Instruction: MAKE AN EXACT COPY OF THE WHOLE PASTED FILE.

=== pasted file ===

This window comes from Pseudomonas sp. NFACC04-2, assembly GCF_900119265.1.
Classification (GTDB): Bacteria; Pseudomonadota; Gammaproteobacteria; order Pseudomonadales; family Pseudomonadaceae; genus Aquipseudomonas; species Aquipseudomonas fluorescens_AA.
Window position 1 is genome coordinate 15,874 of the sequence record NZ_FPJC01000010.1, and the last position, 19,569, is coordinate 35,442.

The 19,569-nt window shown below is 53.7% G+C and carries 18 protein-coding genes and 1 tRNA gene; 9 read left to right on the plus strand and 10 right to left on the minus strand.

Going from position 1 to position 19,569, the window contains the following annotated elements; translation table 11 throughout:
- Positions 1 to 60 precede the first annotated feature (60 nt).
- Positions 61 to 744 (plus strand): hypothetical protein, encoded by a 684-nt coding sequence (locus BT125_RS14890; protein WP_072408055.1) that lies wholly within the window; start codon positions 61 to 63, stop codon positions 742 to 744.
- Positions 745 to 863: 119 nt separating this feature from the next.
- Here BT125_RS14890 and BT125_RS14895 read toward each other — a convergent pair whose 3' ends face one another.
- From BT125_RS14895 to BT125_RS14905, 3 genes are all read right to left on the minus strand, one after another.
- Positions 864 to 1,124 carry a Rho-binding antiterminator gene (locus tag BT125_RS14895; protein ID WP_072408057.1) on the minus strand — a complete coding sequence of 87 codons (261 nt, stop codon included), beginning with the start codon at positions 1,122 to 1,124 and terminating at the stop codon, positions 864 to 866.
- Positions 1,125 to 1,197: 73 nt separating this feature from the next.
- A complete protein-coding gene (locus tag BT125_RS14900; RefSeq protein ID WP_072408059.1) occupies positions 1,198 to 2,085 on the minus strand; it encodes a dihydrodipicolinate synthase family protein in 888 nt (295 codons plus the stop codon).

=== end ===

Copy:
This window comes from Pseudomonas sp. NFACC04-2, assembly GCF_900119265.1.
Classification (GTDB): Bacteria; Pseudomonadota; Gammaproteobacteria; order Pseudomonadales; family Pseudomonadaceae; genus Aquipseudomonas; species Aquipseudomonas fluorescens_AA.
Window position 1 is genome coordinate 15,874 of the sequence record NZ_FPJC01000010.1, and the last position, 19,569, is coordinate 35,442.

The 19,569-nt window shown below is 53.7% G+C and carries 18 protein-coding genes and 1 tRNA gene; 9 read left to right on the plus strand and 10 right to left on the minus strand.

Going from position 1 to position 19,569, the window contains the following annotated elements; translation table 11 throughout:
- Positions 1 to 60 precede the first annotated feature (60 nt).
- Positions 61 to 744 (plus strand): hypothetical protein, encoded by a 684-nt coding sequence (locus BT125_RS14890; protein WP_072408055.1) that lies wholly within the window; start codon positions 61 to 63, stop codon positions 742 to 744.
- Positions 745 to 863: 119 nt separating this feature from the next.
- Here BT125_RS14890 and BT125_RS14895 read toward each other — a convergent pair whose 3' ends face one another.
- From BT125_RS14895 to BT125_RS14905, 3 genes are all read right to left on the minus strand, one after another.
- Positions 864 to 1,124 carry a Rho-binding antiterminator gene (locus tag BT125_RS14895; protein ID WP_072408057.1) on the minus strand — a complete coding sequence of 87 codons (261 nt, stop codon included), beginning with the start codon at positions 1,122 to 1,124 and terminating at the stop codon, positions 864 to 866.
- Positions 1,125 to 1,197: 73 nt separating this feature from the next.
- A complete protein-coding gene (locus tag BT125_RS14900; RefSeq protein ID WP_072408059.1) occupies positions 1,198 to 2,085 on the minus strand; it encodes a dihydrodipicolinate synthase family protein in 888 nt (295 codons plus the stop codon).